The cooking times given for the duck in this recipe will vary depending upon the thickness of the breast and the amount of fat under the skin. Your goal is to render most of the fat, leaving the duck skin crisp and the meat pink. Make sure you leave the duck uncovered while the meat is resting or the skin will steam and lose its crispness.
- 4 duck breast fillets
- 1 tbsp garam masala, approximately
- sea salt, to taste
- potato puree and spring greens, to serve
Warm tomato vinaigrette
- 80 ml (⅓ cup) extra virgin olive oil
- 2 large French shallots, finely chopped
- 2 cloves garlic, finely chopped
- 400 g cherry tomatoes, halved
- 1 tbsp balsamic vinegar
- 1 pinch sugar
Oven temperatures are for conventional; if using fan-forced (convection), reduce the temperature by 20˚C. | We use Australian tablespoons and cups: 1 teaspoon equals 5 ml; 1 tablespoon equals 20 ml; 1 cup equals 250 ml. | All herbs are fresh (unless specified) and cups are lightly packed. | All vegetables are medium size and peeled, unless specified. | All eggs are 55-60 g, unless specified.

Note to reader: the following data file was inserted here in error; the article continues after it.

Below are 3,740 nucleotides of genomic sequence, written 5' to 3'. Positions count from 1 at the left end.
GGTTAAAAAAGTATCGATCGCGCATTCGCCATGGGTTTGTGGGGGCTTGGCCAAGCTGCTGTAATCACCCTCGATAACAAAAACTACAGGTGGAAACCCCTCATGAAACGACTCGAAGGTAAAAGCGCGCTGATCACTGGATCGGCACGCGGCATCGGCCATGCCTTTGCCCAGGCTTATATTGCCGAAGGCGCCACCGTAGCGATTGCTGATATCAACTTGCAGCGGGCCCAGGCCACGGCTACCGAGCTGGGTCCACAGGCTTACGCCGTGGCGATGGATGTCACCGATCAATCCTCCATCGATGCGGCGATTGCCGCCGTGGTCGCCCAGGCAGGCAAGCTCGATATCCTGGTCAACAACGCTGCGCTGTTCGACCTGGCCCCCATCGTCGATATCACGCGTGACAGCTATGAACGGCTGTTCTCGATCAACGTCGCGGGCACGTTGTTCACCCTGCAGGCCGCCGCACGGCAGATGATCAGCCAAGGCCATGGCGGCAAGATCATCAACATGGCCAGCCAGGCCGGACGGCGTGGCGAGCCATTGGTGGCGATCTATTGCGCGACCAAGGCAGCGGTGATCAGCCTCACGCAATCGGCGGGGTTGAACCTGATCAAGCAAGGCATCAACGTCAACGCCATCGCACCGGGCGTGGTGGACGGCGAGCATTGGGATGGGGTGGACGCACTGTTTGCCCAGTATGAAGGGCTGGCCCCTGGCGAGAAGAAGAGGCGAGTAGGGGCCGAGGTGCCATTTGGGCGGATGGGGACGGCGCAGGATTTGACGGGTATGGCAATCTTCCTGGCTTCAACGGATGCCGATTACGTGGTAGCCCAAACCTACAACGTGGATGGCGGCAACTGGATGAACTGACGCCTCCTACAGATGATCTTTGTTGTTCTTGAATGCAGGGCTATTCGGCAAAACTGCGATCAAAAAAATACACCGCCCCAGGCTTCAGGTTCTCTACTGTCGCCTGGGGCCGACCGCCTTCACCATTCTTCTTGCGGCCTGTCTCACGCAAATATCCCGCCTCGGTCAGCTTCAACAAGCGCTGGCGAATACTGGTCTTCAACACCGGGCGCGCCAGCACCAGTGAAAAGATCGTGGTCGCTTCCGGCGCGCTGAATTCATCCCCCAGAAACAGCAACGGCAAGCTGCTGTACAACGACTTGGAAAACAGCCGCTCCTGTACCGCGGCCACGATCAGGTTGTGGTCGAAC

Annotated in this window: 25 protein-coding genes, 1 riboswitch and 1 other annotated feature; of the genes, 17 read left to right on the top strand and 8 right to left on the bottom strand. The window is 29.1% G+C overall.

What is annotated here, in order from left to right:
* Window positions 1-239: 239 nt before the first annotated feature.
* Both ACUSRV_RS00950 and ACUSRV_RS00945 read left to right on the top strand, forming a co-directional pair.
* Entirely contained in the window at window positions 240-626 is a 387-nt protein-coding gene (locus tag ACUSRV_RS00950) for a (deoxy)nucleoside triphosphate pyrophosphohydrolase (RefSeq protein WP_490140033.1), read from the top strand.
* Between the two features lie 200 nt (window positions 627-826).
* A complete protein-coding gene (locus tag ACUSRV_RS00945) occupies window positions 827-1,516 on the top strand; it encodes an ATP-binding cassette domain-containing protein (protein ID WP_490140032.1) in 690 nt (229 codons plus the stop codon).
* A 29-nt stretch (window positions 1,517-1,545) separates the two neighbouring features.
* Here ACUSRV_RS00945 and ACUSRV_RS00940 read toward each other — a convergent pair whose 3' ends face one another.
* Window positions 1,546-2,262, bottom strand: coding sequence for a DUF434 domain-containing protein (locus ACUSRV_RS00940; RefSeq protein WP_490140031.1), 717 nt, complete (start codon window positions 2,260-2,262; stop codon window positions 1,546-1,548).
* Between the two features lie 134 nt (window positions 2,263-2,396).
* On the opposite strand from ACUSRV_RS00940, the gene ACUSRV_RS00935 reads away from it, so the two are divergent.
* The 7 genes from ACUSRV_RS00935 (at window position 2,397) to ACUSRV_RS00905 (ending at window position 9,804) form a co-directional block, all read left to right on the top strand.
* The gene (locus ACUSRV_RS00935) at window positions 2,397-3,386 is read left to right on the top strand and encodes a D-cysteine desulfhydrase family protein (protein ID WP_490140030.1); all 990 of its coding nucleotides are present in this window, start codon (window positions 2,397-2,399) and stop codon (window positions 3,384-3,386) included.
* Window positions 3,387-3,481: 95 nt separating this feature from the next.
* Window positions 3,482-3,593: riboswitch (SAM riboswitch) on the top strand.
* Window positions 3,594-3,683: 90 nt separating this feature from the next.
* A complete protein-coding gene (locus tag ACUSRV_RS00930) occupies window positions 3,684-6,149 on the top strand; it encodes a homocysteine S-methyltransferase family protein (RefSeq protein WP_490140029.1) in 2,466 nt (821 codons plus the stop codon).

Using a sharp knife, score the duck breasts two or three times through the skin, taking care not to cut into the flesh. Rub 1 scant tsp garam masala into each duck breast, then season with salt.
Heat a large frying pan over medium heat. Add the duck breasts, skin-side down, and cook for 5-6 minutes or until most of the fat has rendered and the skin is crisp. Turn and cook for another 3 minutes, then remove from the pan and stand, uncovered, in a warm place to rest for 10 minutes.
Meanwhile, for the tomato vinaigrette, heat 1 tbsp olive oil in a frying pan over low heat. Add the shallot and garlic and stir for 4-5 minutes or until soft. Add the cherry tomatoes, then reduce the heat to low and simmer for 10 minutes or until the tomatoes are soft and falling apart. Stir in the vinegar and remaining olive oil, a pinch of sugar and season to taste.
Slice the duck and serve with the tomato vinaigrette, potato puree and spring greens.
Photography by Benito Martin. Styling by Jerrie-Joy Redman-Lloyd. Wooden crate from Koskela. Tiles from Onsite Supply.